By Nilayan Das Gupta, Batch of 2013
Q: How long have you been teaching in NSIT?
A: I have been in the academic field for over 20 years and have taught at SGBT Khalsa college, worked as a scientific officer at Inter-University Centre for Astronomy and Physics, Pune. Since 2001 I have been an assistant professor at NSIT in the department of Electronics and Communication.
Q: Your name is associated with the word “fablab‟. What exactly is the concept of fablab? And how did you become associated with it?
A: MIT has a concept of Fablabs. A Fab Lab (fabrication laboratory) is a small-scale workshop with an array of flexible computer controlled tools that cover several different length scales and various materials, with the aim to make “almost anything”. This includes technology-enabled products generally perceived as limited to mass production. Since my book ―programming and customising the AVR microcontroller‖ was recommended by the founders of fablab, I was approached by MIT to mentor one of their lab start ups in our city, which luckily happened to be in our college.
Q: By what name is this lab better known? And how fruitful has your association with fablabs been?
A: CEDT, the fablab in our college has a set of RPT (Rapid prototyping tools). Thus many innovations including led blowing candles, led marker for photographers including other numerous projects have been taken up and successfully accomplished. For further reference you can look up ―Tiny AVR‖.
Q: How would you describe your work? And what are the basic traits that set you apart from the rest?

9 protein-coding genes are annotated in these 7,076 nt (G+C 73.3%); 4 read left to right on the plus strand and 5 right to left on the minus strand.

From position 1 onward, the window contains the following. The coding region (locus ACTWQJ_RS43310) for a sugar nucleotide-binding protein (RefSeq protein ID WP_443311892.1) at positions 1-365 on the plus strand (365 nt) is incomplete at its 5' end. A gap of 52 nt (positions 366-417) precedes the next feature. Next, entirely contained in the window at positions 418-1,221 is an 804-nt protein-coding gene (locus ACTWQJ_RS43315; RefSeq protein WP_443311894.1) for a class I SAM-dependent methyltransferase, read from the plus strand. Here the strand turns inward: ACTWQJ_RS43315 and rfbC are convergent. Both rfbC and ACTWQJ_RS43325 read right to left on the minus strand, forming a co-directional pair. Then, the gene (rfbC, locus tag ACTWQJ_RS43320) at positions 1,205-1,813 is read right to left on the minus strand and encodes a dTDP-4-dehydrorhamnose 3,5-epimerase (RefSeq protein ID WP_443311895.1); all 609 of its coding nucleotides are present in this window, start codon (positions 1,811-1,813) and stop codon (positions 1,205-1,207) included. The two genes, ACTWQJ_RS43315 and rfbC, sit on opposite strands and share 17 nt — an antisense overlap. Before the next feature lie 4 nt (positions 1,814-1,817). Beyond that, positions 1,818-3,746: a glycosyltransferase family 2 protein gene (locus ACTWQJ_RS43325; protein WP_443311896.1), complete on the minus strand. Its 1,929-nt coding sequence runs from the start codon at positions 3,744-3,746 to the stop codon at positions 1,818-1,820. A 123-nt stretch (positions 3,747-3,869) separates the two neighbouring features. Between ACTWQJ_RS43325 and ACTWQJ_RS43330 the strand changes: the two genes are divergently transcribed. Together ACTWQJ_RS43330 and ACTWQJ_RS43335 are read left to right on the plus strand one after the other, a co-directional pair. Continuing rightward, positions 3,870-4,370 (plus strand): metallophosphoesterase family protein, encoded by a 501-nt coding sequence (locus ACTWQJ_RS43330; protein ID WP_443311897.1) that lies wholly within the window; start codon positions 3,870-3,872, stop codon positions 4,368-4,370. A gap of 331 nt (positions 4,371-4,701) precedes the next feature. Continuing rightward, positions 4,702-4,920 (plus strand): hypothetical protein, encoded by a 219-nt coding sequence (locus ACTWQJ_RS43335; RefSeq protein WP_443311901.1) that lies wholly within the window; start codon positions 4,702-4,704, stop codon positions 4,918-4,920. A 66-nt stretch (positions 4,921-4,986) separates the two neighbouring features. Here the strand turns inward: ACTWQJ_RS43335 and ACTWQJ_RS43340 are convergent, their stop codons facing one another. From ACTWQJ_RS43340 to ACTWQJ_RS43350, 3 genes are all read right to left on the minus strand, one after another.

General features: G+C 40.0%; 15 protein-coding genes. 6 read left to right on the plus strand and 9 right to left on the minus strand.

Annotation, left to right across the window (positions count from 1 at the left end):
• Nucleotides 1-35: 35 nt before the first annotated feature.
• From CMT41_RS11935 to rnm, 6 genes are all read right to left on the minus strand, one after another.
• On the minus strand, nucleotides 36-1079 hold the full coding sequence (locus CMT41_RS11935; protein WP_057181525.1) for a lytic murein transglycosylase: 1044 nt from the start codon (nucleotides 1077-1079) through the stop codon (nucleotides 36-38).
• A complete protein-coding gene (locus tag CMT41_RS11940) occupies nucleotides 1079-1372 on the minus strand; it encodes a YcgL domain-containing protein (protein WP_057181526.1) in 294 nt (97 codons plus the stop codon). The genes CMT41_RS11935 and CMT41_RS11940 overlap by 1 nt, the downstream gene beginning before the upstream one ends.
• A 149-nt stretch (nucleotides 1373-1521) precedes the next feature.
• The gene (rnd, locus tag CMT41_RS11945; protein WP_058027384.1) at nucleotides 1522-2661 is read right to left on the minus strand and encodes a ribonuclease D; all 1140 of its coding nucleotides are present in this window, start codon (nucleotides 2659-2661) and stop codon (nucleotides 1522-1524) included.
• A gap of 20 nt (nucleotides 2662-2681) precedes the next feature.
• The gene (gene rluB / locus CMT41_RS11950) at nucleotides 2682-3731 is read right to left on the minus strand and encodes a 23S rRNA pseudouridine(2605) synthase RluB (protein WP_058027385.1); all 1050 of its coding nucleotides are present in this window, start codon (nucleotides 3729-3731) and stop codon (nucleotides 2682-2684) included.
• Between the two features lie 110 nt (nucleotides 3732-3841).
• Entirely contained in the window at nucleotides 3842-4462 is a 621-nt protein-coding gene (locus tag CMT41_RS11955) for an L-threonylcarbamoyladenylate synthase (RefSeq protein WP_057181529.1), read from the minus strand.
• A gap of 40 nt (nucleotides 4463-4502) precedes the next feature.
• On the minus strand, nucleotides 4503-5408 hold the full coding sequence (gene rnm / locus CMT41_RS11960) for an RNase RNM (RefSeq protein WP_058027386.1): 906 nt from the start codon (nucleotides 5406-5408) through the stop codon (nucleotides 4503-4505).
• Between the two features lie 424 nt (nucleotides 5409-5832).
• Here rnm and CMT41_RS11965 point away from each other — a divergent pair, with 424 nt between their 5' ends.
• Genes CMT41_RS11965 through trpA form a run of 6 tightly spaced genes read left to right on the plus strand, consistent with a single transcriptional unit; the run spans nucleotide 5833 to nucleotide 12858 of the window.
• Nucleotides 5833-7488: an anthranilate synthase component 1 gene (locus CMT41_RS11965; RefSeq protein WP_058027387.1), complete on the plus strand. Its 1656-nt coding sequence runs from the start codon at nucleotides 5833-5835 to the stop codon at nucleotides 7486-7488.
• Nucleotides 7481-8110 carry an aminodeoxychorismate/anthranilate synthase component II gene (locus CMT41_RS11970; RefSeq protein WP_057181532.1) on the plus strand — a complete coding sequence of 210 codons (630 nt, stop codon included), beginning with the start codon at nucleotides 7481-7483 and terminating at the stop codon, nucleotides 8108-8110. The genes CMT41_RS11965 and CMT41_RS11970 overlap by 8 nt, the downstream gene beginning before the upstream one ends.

A: I am basically an engineer who loves building and creating things. I am extremely passionate about whatever I do, no matter however small it may be.
Q: What are the basic qualities you look for in students before selecting them for projects?
A: I accept all students from any branch who have enough zeal and enthusiasm. They must be keen to learn and build stuff. They needn‘t have any pre requisite advanced knowledge but a sound basic understanding of the subject.
Q: Do you feel our educational system lacks the basic aspect of applying our knowledge practically?
A: Yes and that‘s precisely the main reason why India is so backward in manufacturing goods of high quality and technology. It is such a shame that after having such terrific minds and knowledge base we still have to import technology.
Q: And do you think that due to the lack of opportunities in the manufacturing sectors in the country students tend to drift more towards management field rather than staying in the technical sec-tor?
A: Partly yes. But you can‘t just blame the educational system. The blame also lies with the Indian mentality which wants to play safe and earn easy money. The difference between the students here and abroad is that the selection procedure here is based on rejection and not by examination of a student‘s real interest. This is the main reason why most students tend to fall out of interest with their studies and subdued by peer pressure and subjected to a flock mentality tend to take up M.B.A as a last resort.
FOR MORE INFO ON THE INTERVIEWEE PLEASE REFER
FOR MORE INFO ON FABLABS & LIST OF PROJECTS UNDER-TAKEN